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How many balls are ideal?

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How many balls are ideal?

Old 01-18-13, 10:15 AM
  #26  
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Originally Posted by eja_ bottecchia View Post
Two.

One is not enough.

Three is too much.
These guys got it right.

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Old 01-18-13, 11:39 AM
  #27  
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So... what about using ceramic bearings for cup-and-cone applications? Is that kosher or is it just asking to score the races?
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Old 01-18-13, 01:14 PM
  #28  
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Originally Posted by Captain Blight View Post
So... what about using ceramic bearings for cup-and-cone applications? Is that kosher or is it just asking to score the races?
My understanding is the latter, that the typical cup and cone bearing assemblies standard in bikes
for many years are designed with a certain useful lifespan that includes a few bearing replacement
cycles..........i.e. the races are more durable than the bearings, which are cheaper and more easily
replaced. But I have to admit I've never tried it.
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Old 01-18-13, 04:04 PM
  #29  
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And the number of the counting shall be eleven, thou shall not count to ten and thou shall not count of twelve.


I always like a good Monty Python reference.
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Old 01-18-13, 05:18 PM
  #30  
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Originally Posted by purebikes View Post
I always like a good Monty Python reference.
Oh? Try this.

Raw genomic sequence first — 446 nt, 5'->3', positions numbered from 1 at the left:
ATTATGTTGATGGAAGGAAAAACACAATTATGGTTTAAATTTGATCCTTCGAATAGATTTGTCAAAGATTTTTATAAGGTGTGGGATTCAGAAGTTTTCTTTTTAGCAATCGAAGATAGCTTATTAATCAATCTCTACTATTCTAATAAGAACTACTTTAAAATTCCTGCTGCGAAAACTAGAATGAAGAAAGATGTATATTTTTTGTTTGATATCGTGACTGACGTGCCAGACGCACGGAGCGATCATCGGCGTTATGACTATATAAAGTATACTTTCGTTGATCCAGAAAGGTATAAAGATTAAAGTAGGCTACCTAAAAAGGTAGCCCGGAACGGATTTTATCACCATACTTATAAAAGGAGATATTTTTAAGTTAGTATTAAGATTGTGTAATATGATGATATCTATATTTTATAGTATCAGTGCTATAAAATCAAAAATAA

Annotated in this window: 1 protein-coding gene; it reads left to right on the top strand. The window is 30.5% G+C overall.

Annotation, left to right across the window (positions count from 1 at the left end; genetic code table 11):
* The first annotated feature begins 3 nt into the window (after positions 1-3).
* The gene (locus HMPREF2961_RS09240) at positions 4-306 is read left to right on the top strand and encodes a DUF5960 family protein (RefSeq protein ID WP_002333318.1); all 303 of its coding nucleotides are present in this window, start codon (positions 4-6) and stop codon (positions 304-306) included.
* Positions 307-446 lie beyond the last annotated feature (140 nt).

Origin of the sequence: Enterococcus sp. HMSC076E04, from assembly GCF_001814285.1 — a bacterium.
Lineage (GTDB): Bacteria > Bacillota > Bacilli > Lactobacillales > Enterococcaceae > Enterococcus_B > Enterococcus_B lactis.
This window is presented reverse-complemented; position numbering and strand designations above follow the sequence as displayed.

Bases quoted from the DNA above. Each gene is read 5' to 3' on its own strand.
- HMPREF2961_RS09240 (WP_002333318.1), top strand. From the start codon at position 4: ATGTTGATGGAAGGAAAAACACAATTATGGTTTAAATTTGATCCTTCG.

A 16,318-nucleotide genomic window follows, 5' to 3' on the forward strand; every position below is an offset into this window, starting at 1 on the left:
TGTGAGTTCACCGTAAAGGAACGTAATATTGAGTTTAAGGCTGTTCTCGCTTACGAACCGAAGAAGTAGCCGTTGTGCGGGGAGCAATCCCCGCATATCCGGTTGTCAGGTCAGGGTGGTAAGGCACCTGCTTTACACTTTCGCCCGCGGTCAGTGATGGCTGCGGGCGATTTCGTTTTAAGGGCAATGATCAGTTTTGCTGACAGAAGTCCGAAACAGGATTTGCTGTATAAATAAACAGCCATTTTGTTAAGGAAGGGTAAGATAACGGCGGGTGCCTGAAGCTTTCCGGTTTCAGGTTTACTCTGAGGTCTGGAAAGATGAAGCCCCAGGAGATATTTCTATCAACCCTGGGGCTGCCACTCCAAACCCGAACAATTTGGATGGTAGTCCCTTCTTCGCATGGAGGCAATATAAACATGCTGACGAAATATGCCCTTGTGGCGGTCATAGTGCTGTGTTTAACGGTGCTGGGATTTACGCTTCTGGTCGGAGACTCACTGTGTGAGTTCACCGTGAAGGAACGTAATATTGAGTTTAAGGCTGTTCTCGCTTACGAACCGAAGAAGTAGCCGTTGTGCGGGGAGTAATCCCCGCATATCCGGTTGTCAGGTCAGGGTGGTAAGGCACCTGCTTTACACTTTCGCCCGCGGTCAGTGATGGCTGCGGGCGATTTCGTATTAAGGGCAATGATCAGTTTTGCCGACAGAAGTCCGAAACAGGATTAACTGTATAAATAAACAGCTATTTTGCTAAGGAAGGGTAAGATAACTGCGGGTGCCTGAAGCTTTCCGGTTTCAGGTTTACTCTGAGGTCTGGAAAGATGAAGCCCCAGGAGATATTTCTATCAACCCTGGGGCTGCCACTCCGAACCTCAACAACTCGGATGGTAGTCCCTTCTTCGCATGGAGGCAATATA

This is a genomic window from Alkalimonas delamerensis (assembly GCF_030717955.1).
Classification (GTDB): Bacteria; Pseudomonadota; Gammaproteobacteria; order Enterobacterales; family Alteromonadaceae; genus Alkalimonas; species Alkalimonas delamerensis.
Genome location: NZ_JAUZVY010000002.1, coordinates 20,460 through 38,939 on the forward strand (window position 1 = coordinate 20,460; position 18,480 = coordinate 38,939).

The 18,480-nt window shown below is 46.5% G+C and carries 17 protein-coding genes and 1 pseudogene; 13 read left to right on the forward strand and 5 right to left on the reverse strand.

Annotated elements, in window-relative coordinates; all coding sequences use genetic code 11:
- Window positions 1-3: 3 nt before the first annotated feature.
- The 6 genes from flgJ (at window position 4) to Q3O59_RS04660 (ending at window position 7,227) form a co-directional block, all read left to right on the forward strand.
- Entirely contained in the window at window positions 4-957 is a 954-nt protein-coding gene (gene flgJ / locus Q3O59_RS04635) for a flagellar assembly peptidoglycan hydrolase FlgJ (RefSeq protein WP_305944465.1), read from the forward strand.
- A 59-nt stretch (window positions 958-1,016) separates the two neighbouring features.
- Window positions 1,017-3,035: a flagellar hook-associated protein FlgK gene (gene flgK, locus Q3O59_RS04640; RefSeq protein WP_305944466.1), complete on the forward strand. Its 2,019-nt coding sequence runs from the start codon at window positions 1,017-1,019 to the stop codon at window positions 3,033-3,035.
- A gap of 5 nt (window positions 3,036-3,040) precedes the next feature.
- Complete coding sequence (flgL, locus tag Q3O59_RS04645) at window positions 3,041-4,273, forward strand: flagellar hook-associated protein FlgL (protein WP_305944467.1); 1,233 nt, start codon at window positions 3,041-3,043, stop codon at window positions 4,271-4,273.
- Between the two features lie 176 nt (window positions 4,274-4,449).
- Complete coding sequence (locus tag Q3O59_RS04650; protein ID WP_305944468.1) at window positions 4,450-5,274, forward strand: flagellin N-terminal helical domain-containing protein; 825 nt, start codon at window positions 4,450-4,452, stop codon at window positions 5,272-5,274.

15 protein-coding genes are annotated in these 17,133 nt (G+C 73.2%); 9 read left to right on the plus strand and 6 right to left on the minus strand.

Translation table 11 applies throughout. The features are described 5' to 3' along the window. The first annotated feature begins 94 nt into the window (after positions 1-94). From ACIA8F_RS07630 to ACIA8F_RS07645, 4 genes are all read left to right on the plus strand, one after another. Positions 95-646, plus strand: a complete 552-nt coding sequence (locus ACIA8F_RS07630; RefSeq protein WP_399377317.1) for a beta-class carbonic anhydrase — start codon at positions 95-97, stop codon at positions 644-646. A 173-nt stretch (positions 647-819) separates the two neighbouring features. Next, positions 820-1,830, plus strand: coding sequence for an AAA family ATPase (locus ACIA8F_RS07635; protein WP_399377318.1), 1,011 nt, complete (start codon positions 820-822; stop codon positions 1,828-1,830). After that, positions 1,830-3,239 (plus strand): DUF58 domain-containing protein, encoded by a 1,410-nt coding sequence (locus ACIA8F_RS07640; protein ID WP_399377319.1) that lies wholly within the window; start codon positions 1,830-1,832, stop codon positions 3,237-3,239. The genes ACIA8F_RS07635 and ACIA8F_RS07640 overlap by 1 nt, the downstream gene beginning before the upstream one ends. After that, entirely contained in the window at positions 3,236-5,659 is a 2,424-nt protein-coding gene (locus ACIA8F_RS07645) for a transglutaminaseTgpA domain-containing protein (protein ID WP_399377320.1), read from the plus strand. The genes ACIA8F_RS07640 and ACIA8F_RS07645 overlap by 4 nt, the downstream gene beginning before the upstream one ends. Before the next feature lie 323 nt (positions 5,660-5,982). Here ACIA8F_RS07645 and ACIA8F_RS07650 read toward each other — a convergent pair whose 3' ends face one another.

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Old 01-18-13, 06:11 PM
  #31  
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There is less friction with the nine balls and the cage. When a rolling ball touches the cage, it is a rolling ball against something not moving.
When a rotating ball touches a neighboring ball it is two surfaces going in opposite directions. That's worse. Bearing makers know how to make bearings, most of the time. Not always.
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Old 01-18-13, 06:40 PM
  #32  
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Originally Posted by 2manybikes View Post
There is less friction with the nine balls and the cage. When a rolling ball touches the cage, it is a rolling ball against something not moving.
Interesting. I wonder how much the grease reduces that. It would seem the coefficient of friction for the unpolished cage could be as high as the highly polished counter-rotating surfaces of the balls. I'm sure the difference is minuscule, especially with appropriate lubrication. I was more interested in the potential for reducing wear due to greater load distribution over a higher number of bearings. I'm over 200#, so I have to think about these things. Going from 9 balls to 11 represents an over-20% increase in bearing surface.
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Old 01-18-13, 06:45 PM